By Josette Keelor
Two new Virginia bills require schools to allow students with diabetes the option of carrying supplies with them while at school.
House bill 134 and Senate bill 532 require that students with diabetes be allowed to self-check blood glucose levels on school property, with parental consent and consent from a prescribing doctor, explained Debbie Litten, supervisor of student services for Shenandoah County Public Schools.
Each bill also requires that by July 1, 2015, the Department of Education review and update the Manual for Training Public School Employees in the administration of insulin and glucagons, according to the Commonwealth of Virginia's website, state.va.us.
Litten said the legislation particularly helps students while they're on the school bus, at school-sponsored activities and at school before and after hours.
"Depending on the severity of their illness, students are trained by their physicians ... to monitor their blood levels and to make sure their levels are stable," Litten said.
Students with diabetes may carry and use supplies like carbohydrate snacks, an insulin pump and equipment to check blood glucose levels, but according to Litten these decisions will not change the level of care schools provide students.
Students with diabetes still need to visit the school clinic each day so a school nurse can maintain school blood level charts.
"This isn't going to change anything we do during the day," Litten said.
There are 18 students diagnosed with diabetes in the county's public schools, Litten said -- 12 with Type 1 diabetes and six with Type 2. Litten said 13 county students monitor their blood sugar levels each day, some without a diabetes diagnosis, and 11 require insulin injections.
Greg Drescher, assistant superintendent of instruction for Warren County Public schools, said they are in the process of considering how the new state legislation will affect their policy. He said the School Board is waiting on recommendations from the Virginia Board of Education and expects a decision around the start of the new school year.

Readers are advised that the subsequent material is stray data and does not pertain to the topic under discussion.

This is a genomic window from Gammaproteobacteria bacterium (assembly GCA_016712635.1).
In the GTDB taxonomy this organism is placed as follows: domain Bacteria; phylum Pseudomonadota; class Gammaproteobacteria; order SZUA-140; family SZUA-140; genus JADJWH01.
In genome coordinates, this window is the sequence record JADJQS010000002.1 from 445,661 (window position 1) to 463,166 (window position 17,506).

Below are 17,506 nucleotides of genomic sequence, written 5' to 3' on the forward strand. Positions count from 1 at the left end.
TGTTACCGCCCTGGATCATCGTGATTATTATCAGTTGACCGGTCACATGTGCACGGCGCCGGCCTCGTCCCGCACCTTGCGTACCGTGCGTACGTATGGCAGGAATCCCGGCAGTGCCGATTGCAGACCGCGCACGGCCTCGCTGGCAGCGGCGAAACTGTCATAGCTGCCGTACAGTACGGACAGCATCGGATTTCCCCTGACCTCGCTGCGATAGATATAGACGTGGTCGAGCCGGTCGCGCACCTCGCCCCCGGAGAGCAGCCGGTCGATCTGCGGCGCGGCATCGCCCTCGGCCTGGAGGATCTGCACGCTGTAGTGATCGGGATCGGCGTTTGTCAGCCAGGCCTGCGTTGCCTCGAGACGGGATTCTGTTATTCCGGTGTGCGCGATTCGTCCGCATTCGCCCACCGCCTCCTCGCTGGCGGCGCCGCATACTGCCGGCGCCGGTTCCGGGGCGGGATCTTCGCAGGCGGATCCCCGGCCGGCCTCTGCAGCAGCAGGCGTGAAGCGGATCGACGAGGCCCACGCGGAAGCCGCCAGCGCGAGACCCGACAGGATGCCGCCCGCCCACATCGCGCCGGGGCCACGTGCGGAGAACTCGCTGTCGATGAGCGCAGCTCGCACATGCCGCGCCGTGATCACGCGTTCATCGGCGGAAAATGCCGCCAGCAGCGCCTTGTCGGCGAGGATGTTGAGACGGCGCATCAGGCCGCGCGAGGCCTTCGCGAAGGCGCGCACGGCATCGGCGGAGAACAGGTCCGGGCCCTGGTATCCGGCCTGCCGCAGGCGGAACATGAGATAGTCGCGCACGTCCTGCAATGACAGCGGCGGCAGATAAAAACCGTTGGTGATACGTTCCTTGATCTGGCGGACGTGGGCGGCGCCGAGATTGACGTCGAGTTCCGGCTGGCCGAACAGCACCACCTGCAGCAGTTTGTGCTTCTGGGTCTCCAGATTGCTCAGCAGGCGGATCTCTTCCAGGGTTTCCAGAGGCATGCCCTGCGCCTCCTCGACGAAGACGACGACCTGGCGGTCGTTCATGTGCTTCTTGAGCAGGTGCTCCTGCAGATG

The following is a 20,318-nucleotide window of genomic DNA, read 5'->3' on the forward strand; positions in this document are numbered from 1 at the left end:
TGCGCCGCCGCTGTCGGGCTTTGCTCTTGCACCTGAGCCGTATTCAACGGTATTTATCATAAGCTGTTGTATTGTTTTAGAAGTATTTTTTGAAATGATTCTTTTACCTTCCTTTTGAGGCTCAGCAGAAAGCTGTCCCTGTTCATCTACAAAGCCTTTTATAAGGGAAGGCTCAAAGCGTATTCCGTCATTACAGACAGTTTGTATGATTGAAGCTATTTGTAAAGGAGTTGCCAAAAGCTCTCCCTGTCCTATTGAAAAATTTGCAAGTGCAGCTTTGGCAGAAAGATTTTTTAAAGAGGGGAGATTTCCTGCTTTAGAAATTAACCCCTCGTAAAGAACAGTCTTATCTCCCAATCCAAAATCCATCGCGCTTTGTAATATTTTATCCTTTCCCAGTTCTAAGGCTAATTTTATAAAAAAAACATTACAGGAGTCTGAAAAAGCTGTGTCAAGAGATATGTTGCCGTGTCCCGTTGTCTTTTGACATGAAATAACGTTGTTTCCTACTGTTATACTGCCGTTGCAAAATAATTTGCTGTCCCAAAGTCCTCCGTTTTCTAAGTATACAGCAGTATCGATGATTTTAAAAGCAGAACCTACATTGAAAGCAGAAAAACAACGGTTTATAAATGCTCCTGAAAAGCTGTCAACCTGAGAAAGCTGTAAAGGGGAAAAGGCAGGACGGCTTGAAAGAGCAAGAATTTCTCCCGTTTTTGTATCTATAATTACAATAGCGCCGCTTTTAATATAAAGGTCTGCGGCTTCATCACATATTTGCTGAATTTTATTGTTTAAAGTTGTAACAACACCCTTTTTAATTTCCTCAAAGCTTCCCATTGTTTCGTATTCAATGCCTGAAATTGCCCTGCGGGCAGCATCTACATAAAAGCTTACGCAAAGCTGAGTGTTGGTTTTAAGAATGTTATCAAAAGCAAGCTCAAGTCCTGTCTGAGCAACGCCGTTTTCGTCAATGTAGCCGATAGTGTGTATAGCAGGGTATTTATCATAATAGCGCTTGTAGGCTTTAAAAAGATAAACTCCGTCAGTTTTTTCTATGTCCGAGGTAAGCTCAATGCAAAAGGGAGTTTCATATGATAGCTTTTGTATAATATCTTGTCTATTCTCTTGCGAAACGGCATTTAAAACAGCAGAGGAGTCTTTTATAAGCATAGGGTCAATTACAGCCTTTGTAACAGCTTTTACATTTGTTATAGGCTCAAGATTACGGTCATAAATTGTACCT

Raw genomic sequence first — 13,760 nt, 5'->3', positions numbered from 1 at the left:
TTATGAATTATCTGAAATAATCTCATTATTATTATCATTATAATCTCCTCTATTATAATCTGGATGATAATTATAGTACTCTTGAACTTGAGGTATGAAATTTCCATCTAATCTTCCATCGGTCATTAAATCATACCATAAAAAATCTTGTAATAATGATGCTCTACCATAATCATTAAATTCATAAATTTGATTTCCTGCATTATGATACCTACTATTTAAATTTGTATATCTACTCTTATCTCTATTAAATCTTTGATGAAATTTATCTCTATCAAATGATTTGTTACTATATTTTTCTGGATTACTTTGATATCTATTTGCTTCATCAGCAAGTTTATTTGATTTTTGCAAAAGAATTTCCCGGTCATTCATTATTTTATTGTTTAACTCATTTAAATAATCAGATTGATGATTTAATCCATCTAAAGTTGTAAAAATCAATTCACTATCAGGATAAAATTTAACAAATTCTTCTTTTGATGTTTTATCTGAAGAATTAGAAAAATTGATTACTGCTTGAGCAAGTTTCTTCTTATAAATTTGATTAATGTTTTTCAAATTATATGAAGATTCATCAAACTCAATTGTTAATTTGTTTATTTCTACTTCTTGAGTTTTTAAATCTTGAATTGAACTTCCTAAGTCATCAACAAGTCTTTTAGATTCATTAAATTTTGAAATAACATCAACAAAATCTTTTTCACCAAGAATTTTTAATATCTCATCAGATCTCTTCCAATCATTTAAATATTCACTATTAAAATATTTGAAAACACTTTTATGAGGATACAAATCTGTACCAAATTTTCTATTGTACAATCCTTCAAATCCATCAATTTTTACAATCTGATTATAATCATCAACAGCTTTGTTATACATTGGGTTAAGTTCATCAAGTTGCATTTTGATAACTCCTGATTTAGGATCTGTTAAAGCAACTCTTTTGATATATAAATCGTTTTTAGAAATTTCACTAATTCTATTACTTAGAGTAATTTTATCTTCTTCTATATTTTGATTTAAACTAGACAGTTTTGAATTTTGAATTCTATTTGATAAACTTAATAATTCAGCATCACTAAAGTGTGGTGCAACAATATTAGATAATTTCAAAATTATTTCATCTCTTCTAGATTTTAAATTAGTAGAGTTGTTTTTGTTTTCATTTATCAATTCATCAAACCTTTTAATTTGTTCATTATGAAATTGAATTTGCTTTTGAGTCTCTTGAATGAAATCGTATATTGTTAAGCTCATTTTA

"That is generally a couple months' process," Dressure said.
The new state legislation will have little impact on students in Frederick County, according to Pam Unhoch, coordinator of health services for Frederick County Public Schools.
"Our students, based on their age and development, have always been able to access their supplies," she said.
She said county schools work with families on deciding whether or not a child is capable of using testing supplies.
"We try to help them come up with a plan that works for them," Unhoch said.
Frederick County schools also allow students with food allergies to carry epinephrine pens and those with asthma to carry inhalers, if they're capable of self-administering the medication.
She said school policy prohibits students from sharing, borrowing or selling medical supplies.
Of the county's 13,000 students, "50-ish" have been diagnosed with diabetes, the majority with Type 1, Unhoch said.
In all three school districts, epinephrine and other medical supplies have been available in school clinics and still will be this year, funded by each school district's budget.
In 2012, Shenandoah County schools purchased epinephrine with state funding, but Superintendent Jeremy Raley said last year and this year the School Board had to budget for it.
"It is another thing that we will do as public educators," he said.
Contact staff writer Josette Keelor at 540-465-5137, ext. 176, or email@example.com